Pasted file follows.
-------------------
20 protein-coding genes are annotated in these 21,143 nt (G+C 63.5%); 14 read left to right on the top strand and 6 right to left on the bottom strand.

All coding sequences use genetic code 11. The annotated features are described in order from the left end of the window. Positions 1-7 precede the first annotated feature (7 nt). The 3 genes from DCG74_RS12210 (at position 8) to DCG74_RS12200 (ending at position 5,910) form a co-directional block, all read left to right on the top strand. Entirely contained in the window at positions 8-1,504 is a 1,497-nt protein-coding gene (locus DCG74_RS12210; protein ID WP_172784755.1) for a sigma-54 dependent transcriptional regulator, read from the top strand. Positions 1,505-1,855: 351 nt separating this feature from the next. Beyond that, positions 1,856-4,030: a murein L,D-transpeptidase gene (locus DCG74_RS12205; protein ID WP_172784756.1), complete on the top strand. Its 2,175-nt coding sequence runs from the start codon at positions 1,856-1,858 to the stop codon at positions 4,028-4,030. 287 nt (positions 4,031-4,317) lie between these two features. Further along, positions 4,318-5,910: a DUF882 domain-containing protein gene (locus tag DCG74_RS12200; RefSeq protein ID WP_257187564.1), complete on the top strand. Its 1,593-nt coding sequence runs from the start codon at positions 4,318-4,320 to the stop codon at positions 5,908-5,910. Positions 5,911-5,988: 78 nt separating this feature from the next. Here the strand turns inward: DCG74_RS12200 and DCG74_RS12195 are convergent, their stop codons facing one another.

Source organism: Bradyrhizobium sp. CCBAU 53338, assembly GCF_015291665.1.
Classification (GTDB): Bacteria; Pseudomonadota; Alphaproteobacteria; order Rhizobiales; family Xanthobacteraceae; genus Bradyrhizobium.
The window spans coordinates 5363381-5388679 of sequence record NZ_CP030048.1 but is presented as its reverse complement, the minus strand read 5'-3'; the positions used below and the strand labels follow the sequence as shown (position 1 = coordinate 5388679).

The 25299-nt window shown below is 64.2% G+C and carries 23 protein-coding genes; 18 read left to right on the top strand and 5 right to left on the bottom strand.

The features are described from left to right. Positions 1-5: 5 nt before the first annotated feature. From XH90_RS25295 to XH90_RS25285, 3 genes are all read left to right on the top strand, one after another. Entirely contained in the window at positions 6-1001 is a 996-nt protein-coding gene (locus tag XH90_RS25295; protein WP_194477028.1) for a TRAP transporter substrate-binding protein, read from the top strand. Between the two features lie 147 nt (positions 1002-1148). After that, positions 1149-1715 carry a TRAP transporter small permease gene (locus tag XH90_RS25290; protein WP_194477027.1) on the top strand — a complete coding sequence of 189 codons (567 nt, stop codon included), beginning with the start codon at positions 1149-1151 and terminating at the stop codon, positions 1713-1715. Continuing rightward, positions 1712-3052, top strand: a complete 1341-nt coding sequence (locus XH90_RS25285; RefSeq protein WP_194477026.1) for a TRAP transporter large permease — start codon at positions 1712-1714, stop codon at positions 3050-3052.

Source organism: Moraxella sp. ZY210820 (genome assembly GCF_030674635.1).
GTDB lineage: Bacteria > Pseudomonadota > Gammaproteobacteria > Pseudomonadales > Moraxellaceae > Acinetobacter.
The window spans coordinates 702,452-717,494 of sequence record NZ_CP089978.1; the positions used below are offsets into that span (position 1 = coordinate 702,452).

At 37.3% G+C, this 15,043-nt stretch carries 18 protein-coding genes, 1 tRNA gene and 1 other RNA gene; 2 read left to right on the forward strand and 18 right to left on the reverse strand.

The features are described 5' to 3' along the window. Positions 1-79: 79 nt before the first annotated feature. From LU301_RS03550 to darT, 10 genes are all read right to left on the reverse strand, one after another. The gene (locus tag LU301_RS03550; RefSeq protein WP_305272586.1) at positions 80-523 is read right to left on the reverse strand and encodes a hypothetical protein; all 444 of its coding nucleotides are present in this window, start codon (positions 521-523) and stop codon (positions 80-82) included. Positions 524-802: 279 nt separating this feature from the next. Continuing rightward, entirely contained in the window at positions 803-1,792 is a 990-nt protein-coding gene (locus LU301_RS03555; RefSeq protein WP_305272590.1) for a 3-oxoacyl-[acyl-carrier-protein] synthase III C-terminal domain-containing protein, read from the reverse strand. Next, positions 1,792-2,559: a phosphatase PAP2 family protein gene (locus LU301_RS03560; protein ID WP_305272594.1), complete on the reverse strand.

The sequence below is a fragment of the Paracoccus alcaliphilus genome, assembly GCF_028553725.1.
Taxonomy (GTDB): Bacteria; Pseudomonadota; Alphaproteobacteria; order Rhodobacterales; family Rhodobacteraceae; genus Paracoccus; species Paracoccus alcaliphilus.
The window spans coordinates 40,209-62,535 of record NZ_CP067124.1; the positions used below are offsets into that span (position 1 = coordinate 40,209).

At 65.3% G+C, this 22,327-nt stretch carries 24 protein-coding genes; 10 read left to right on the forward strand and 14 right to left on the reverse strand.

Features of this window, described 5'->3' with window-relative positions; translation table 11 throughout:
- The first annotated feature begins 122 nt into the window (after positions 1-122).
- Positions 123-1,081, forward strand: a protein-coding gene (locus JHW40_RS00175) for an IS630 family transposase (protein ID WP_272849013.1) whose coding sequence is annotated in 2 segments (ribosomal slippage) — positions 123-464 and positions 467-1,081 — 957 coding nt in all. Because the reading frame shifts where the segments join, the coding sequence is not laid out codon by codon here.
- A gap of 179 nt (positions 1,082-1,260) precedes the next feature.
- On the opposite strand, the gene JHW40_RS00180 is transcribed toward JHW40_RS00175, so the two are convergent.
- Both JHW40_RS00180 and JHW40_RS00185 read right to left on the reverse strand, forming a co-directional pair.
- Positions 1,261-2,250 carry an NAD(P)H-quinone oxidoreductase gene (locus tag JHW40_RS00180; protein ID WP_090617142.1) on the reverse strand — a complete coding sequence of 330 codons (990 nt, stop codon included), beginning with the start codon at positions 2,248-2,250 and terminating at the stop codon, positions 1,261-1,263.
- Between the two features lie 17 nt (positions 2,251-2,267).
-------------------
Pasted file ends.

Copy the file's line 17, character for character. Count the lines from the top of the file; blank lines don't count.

Features of this window, described 5'->3' with window-relative positions; translation table 11 throughout: